Hydrogen fuel production made less expensive by Proton OnSiteApril 17, 2013
Proton OnSite succeeds in making hydrogen fuel production less expensive
Proton OnSite, a leading developer of gas generators and energy systems, has been making significant progress toward its goal of making hydrogen fuel production less expensive. The company has become a staunch advocate of hydrogen fuel as a storage medium for other forms of energy. As such, Proton OnSite has been working to improve its line of electrolyzers in order to make hydrogen fuel production a less costly endeavor. The company has announced significant success in this venture.
Company lowers electrolyzer cost by 40%
Proton OnSite has successfully reduced the production costs of its electrolyzer technology by 40%. This was accomplished by reducing the amount of parts and materials used in the development of these technologies. These technologies typically use expensive materials, such as platinum, in order to produce hydrogen fuel. These materials make electrolyzers exceptionally expensive, which significantly detracts from their allure in the global energy market, despite the acclaim hydrogen fuel often receives.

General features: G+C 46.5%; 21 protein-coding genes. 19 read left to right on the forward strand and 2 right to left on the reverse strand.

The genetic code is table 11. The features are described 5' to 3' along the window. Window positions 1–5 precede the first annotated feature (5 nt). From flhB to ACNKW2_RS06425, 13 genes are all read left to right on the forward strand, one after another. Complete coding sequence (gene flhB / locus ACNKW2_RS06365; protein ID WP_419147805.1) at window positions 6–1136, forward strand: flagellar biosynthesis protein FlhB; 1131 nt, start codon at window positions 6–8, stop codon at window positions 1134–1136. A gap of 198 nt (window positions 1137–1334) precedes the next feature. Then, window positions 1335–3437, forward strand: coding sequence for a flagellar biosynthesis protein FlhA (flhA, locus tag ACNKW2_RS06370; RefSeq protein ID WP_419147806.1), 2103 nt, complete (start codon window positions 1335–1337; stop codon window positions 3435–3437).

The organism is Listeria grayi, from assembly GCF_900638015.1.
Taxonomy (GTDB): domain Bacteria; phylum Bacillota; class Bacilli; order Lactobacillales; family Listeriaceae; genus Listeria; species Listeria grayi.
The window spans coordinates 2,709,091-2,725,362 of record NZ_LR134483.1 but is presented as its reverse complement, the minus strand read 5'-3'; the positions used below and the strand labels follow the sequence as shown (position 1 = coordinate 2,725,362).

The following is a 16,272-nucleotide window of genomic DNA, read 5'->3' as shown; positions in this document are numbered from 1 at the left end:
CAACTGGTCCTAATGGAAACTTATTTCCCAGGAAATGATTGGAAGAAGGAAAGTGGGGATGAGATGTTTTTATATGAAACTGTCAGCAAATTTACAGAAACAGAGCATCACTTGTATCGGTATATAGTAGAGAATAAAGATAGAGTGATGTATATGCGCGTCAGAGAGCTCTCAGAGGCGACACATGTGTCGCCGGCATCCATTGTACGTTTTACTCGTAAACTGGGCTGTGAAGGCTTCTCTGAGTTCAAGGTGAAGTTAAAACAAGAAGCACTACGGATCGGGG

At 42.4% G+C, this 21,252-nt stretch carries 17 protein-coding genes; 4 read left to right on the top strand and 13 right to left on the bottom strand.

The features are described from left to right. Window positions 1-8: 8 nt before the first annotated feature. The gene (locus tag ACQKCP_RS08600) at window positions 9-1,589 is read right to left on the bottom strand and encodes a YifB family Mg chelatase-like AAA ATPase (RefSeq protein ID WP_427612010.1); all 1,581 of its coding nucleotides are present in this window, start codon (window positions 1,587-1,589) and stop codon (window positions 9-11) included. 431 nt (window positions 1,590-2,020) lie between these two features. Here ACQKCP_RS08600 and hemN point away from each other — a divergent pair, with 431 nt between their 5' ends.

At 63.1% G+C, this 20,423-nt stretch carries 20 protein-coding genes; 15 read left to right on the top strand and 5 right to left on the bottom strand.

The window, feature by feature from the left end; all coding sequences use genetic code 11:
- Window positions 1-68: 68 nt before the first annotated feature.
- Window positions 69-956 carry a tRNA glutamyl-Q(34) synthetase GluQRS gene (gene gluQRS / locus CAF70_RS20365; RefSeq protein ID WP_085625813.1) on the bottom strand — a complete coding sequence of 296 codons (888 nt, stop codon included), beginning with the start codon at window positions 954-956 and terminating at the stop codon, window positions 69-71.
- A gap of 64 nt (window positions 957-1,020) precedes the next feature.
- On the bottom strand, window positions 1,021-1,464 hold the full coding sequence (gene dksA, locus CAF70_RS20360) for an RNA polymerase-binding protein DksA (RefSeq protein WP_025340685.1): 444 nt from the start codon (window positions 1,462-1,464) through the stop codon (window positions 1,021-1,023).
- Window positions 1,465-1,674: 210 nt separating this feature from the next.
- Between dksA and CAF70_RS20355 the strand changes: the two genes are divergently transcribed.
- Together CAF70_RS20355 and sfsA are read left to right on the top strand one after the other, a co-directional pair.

New technology could hit the market in 2014
In succeeding to reduce the cost of electrolyzer production, Proton OnSite expects that it can introduce an economically viable, large-scale proton exchange membrane (PEM) electrolyzer to the market by 2014. This less costly brand of electrolyzer is expected to be used to produce hydrogen fuel through the use of renewable energy. Electrical power generated by wind, solar, or other clean energy systems will be converted into hydrogen. This hydrogen can then be used to produce electricity or stored for future purposes.
Hydrogen fuel as a storage method is gaining traction
The concept of storing renewable energy as hydrogen fuel is becoming more popular in the global market. Storage has long been a problem facing the world of renewable energy, largely due to issues concerning efficiency. Hydrogen could be an adequate solution to this problem, as it can be used to efficiently produce on-demand electrical power with little to no loss in the process of converting renewable energy to hydrogen gas.